"He was bursting with energy and told me that every dance move he did came from his soul and did a five second stunning example. It was like a lightning strike," the composer recalled.

"He was concerned about developmental issues such as global warming and about wars and its damages to the human community. He asked me to compose a unity anthem on the likes of 'We are the World' for him. I nodded in awe ...!" Rahman added.

"I remember my late sound engineer Sridhar had brought me a video of the premiere of 'Remember the Time' when I was recording 'Kadal Rojave' for my first movie Roja. Seeing it inspired all of us that afternoon," he said.

In a philosophical note, Rahman concluded his condolence statement: "Life is short..! Artists and their art live for ever. Jai Ho, MJ ! We love you for your music, regardless of all the controversies!"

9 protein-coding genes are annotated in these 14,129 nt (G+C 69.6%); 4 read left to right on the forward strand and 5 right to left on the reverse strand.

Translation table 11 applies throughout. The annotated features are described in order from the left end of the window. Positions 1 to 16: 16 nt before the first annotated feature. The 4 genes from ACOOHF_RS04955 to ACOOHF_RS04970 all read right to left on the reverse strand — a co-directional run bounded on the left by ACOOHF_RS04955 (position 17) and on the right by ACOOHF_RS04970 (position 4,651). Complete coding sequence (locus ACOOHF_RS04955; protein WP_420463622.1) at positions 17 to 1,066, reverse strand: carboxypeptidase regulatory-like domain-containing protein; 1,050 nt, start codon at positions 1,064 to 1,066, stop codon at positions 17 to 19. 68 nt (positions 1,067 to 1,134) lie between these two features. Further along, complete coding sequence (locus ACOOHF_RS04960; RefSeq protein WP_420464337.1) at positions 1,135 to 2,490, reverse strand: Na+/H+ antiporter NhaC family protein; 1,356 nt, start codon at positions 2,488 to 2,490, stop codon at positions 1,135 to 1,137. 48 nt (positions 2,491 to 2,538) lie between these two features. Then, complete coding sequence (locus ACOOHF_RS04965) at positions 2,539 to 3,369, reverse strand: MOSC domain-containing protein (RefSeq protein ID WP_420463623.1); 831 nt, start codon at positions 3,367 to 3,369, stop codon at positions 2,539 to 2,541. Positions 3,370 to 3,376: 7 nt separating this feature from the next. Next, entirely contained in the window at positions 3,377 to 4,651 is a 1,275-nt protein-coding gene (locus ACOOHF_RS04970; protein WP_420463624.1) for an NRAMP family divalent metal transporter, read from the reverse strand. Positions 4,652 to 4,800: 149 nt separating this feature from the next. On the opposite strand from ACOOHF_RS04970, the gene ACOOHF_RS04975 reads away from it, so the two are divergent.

For Prabhu Deva, who is often called the 'Michael Jackson of India', the death of his "role model" is more than a personal loss.

"He was my biggest inspiration and actually I idolised him. I am still in a daze and it will take time for me to come to terms with reality", said the choreographer-actor, who was struggling to get the right words.

Said Vidyasagar, another leading Tamil music director: "MJ had been a youth icon for over three decades. He deserves a special place in history. His demise has robbed us of a great musician and a noble human being."

The 50-year-old singing sensation died Thursday following a cardiac arrest at his home in Los Angeles, leaving millions of his fans around the world stunned.